Working in Australia
Many overseas students studying in Australia often find part-time work to support themselves during their stay and to earn some extra money. If you are interested in working in Australia there are several things you should be aware of before you start looking for a job.
If your student visa was granted on or after 28 April 2008, you don’t need to apply for work permission. You already have work permission on your student visa and this allows you to work for 20 hours per week (outside school hours).
Tax File Number
Once you have work rights (or Working Holiday Maker Visa) you can then start looking for a job. You will need to apply for a Tax File Number (TFN) for taxation purposes. If you start work before you get your TFN, you have 28 days to provide your TFN to your employer.
How to apply for a Tax File Number
- Apply online here: TFN application form and follow instructions.
- Alternatively, you can visit the Australian Taxation Office. Call 13 28 61 to make an appointment.
* If you do not have a Tax File Number, you may have more tax withheld than necessary.
When you stop work, ask your employer for a payment summary (total income/tax withheld), as you will need this payment summary to complete your tax return. You must lodge a tax return before you leave Australia.
Australian Taxation Office (ATO)
|Address:||100 Market Street (Centrepoint Tower), City|
|Enquiry Line:||132 861|
|Open:||Monday – Friday|
|Hours:||8:30am – 4:30pm|
Types of Jobs
Your level of English and limited work hours will be an important factor when looking for a job. The most likely opportunities for work are in hospitality and service industries as these areas tend to have a high turnover of staff, flexible working hours and do not always require a high level of English.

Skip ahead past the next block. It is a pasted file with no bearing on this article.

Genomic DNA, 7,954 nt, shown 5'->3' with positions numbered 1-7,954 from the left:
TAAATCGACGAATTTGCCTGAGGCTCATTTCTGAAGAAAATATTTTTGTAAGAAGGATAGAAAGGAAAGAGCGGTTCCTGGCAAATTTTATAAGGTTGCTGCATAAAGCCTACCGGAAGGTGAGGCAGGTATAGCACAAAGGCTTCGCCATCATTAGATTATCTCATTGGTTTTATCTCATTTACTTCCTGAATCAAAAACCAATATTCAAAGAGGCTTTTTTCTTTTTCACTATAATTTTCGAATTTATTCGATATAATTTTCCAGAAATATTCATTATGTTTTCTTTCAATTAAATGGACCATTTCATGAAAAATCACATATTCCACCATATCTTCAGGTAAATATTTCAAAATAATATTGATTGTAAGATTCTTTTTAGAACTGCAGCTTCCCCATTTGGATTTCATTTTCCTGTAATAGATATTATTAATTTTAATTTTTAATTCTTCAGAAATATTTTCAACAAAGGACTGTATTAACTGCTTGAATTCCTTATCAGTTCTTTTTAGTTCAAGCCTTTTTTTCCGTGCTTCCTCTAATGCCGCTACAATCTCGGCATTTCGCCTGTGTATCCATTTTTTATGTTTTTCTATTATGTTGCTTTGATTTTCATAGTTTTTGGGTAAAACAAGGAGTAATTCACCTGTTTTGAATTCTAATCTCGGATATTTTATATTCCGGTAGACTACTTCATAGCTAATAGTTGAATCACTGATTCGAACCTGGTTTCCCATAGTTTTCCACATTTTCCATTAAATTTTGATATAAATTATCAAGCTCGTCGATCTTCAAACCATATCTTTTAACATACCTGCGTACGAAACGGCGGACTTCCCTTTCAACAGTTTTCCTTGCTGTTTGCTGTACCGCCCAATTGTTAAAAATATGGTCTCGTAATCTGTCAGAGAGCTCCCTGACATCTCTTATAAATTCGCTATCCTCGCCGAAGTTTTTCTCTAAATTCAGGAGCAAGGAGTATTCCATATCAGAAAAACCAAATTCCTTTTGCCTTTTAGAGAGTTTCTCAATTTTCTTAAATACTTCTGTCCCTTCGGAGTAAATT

Some examples are:
- Kitchen hand
- Shop assistant
- Delivery person
Rates of Pay
The rates of pay vary from place to place. You could expect, for the above jobs, to receive anywhere from A$12 – A$20 per hour. Most of the above jobs are easy to come by and do not always require a high level of English. However, there may be downsides such as:
- Rate of pay may be less than for a native speaker
- Student visa regulations (full-time study and maximum hours work, per week)
- You can only work outside school hours and on weekends
Where to find
Newspapers / Magazines:
- Student newspapers/magazines: TNT Magazine
- Free employment magazines: 9 to 5 (available at Train Stations, etc.)
- Local Newspapers: Wentworth Courier (free, available outside newsagents, corner shops, delivered to houses)
- Daily Telegraph newspaper
- Sydney Morning Herald newspaper – Wednesday, Saturday
- Notice boards in shopping centres and student lodges
- Ask other students
- Show initiative and approach businesses
- SELC Jobs Board!